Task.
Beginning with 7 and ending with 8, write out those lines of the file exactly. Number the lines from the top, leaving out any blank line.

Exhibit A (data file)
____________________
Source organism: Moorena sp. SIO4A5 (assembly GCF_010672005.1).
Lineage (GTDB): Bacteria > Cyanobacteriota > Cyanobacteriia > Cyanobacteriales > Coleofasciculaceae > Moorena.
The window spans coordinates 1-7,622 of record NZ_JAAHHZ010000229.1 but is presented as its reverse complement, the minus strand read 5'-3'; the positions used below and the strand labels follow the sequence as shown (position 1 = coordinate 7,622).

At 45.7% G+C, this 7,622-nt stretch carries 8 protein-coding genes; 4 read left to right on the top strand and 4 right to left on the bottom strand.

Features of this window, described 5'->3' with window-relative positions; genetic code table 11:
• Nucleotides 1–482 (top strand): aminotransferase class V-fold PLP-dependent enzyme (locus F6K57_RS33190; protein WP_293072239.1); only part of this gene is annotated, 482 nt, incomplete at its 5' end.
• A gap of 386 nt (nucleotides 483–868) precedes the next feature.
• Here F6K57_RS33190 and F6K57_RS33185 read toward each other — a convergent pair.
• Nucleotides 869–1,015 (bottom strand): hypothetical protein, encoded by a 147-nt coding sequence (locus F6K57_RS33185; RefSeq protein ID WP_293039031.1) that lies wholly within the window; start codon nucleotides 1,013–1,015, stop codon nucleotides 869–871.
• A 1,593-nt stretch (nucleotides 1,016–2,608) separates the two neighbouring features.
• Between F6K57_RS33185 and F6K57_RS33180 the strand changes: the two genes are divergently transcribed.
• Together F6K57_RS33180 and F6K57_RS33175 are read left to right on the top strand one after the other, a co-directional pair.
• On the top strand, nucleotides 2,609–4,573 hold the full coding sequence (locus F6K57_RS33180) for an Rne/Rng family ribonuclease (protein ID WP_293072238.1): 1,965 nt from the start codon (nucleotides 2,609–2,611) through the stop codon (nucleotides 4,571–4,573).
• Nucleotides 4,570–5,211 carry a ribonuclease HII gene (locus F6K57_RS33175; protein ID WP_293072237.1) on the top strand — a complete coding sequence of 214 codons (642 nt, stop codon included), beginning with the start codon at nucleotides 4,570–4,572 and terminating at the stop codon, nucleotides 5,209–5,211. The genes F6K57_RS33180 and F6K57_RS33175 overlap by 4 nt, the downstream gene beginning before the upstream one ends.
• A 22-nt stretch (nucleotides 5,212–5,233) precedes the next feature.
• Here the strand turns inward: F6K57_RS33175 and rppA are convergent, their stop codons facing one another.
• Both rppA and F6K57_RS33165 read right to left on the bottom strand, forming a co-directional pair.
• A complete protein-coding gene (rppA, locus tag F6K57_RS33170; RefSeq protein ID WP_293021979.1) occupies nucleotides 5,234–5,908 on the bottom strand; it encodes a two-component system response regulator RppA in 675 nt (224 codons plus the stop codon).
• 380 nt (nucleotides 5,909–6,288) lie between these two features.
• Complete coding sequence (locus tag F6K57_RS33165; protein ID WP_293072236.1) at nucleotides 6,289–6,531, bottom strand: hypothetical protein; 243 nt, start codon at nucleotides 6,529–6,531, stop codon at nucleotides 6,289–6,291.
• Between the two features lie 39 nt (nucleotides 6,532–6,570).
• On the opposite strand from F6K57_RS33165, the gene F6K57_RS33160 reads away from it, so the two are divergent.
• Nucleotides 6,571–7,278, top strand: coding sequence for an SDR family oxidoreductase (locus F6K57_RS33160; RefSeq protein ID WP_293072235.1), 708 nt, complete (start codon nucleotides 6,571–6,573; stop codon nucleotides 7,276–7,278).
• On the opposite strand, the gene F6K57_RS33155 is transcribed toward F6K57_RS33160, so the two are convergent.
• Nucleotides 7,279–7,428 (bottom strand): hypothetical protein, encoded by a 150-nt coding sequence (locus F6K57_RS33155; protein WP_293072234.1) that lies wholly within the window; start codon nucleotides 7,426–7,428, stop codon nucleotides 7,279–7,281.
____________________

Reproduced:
• A gap of 386 nt (nucleotides 483–868) precedes the next feature.
• Here F6K57_RS33190 and F6K57_RS33185 read toward each other — a convergent pair.